Author: Gail Godwin
Publication Year: 2013
Date Completed: May - 2013
In the summer of 1945, the end of WWII, 10-year old Helen Anstruther is in for yet another change in her young life. Her mother died when she was only 3, and Nonie who cared for her since her mother's death, has recently passed away as well. Her father is still in the picture, the principal of a high school in North Carolina. He drinks too much and isn't someone you could call a nurturer. This summer he will be away to work on a secret project for the government. In his absence, he has hired "Flora", a 22-year old cousin from Alabama to come to care for Helen.
are things we can't undo, but perhaps there is a kind of constructive
remorse that could transform regrettable acts into something of service
summer Flora and I were together every day and night for three weeks in
June, all of July, and the first six days of August. I was ten, going
on eleven, and she was twenty-two. I thought I knew her intimately,
I thought I knew everything there was to know about her, but she has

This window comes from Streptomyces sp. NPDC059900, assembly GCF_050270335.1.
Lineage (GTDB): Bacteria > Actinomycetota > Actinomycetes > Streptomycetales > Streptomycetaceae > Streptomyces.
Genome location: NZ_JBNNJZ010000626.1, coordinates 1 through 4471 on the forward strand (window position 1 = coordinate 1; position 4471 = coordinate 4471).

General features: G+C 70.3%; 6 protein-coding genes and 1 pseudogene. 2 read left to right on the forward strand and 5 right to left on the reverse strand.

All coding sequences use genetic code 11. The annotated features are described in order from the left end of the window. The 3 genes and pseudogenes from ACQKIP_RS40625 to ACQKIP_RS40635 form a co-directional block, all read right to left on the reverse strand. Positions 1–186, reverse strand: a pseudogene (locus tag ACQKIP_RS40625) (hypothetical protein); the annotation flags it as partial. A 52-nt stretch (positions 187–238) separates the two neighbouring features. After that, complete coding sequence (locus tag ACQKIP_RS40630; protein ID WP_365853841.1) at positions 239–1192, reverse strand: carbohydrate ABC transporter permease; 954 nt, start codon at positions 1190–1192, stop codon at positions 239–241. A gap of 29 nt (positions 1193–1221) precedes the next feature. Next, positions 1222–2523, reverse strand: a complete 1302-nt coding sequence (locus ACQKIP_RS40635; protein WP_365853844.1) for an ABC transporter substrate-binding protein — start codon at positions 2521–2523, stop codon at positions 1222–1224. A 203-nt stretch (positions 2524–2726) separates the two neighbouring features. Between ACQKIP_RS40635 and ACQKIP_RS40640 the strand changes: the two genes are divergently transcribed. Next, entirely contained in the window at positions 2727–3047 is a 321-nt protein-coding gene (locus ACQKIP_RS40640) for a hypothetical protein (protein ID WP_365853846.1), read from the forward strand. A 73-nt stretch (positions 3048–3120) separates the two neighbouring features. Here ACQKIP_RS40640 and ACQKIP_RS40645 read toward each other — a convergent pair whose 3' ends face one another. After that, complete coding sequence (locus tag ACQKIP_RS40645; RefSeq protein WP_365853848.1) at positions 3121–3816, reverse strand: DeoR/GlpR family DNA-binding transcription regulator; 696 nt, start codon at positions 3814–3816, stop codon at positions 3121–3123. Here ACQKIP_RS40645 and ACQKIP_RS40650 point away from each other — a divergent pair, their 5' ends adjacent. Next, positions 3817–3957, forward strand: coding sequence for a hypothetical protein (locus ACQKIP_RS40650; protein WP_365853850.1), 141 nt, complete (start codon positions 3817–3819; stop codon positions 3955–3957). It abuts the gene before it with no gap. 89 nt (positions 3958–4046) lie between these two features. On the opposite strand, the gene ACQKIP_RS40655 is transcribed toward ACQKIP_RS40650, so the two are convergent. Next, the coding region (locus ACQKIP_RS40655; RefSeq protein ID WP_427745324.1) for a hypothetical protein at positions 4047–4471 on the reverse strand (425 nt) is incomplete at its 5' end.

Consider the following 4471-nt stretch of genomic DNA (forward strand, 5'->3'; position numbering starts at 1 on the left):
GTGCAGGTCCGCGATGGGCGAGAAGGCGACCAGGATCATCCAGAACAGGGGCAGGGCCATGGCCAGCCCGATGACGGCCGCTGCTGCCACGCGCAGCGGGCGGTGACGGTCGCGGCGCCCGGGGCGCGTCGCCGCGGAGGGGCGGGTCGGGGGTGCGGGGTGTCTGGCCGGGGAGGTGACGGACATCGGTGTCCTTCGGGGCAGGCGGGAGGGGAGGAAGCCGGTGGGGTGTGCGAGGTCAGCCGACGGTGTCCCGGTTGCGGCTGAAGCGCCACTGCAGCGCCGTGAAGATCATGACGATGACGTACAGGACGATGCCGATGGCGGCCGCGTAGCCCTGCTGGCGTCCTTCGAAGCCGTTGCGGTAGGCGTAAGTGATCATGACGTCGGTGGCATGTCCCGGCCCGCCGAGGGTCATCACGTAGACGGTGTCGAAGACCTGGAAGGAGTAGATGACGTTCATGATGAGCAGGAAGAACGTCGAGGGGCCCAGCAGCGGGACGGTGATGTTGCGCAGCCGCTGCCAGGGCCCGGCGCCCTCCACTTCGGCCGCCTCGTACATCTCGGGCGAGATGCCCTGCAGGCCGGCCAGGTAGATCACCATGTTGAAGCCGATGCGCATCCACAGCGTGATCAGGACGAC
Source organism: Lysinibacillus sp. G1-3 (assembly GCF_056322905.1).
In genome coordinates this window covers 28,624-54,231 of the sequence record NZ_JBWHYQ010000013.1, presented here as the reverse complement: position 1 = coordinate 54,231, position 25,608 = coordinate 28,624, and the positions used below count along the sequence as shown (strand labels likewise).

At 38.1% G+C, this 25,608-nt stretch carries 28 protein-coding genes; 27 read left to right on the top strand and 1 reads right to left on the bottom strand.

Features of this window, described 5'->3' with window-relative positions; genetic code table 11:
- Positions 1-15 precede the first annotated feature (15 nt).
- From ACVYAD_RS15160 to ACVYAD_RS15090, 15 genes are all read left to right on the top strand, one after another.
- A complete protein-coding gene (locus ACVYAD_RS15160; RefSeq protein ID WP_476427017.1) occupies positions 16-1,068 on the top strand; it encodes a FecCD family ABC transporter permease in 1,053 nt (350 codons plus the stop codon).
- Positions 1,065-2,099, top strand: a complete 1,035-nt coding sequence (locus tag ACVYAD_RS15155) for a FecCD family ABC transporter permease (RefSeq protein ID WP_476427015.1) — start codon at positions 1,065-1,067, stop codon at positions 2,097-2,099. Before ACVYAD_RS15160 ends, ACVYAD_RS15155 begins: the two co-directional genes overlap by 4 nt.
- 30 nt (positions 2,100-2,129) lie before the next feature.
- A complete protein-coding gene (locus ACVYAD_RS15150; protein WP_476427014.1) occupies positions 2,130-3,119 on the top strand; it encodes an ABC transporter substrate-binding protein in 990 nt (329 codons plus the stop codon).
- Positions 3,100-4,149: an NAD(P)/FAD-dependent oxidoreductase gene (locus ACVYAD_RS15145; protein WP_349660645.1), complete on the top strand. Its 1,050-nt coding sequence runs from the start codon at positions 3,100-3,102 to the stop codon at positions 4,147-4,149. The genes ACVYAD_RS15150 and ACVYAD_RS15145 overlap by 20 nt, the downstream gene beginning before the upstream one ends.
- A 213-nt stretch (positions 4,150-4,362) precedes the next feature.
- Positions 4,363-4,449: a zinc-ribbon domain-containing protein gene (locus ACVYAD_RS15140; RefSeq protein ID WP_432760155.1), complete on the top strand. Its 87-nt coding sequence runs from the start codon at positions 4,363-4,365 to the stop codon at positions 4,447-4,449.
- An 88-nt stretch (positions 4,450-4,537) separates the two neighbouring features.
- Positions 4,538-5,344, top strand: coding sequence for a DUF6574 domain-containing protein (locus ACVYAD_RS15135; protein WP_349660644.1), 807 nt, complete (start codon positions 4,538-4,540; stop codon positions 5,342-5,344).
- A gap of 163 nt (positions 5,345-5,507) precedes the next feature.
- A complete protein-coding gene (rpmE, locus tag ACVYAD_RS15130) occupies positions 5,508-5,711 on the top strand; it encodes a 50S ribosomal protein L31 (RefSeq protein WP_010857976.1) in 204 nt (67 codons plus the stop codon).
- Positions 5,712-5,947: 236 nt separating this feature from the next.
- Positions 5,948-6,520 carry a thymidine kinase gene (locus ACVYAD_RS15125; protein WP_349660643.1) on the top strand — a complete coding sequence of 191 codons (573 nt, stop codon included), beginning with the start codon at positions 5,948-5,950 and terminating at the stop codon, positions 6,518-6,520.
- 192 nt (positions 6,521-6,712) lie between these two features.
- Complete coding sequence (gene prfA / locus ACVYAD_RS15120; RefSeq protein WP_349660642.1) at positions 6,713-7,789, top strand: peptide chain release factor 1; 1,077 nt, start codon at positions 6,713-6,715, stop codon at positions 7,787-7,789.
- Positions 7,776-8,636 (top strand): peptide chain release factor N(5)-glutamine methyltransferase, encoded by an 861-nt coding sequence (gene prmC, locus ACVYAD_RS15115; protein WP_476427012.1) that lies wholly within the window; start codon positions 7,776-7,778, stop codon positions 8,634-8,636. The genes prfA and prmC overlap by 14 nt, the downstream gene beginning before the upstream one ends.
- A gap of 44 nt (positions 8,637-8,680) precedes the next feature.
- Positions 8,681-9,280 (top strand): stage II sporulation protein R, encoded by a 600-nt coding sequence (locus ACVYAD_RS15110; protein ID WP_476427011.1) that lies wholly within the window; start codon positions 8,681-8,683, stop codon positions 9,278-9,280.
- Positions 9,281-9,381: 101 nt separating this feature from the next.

since become a profound study for me, more intensely so in recent
years. Styles have come and gone in storytelling,
psychologizing, theologizing, but Flora keeps providing me with
something as enigmatic as it is basic to life, as timeless as it is
Helen is not thrilled, a pretentious, know-it-all child who finds fault with just about everything Helen will say and do. Her sense of superiority, vivid imagination, and her self-reliance were, were things about her that I actually came to love. She's a sneaky child who tries to undermine Flora every chance she gets, yet there is something about Helen, maybe her spunk, that made me love her all the same.
In addition to Flora there is Finn, a young Veteran who delivers groceries to Flora and Helen who are confined to a ram shackled mountain lodge by Helen's father, a polio survivor, because of another polio outbreak. Finn provides for some interest competition for his attention.
The story is narrated by Helen in the present as a 70-year old, as she looks back on that summer with Flora came to stay after finishing her education in preparation for a teaching career. Old letters that Flora had exchanged over the years with Helen's Nonie serve to fill in the blanks into the family's past. So it is over the course of one summer that Helen learns the many life lessons that can't always be taught in school. In addition, she realizes Flora wasn't all like the older cousin she thought she was as a child.
Flora, is a terrific story about family, loss and how childhood experiences can impact us for life. I loved this one! This just might make my Top 10 list for 2013. Read it!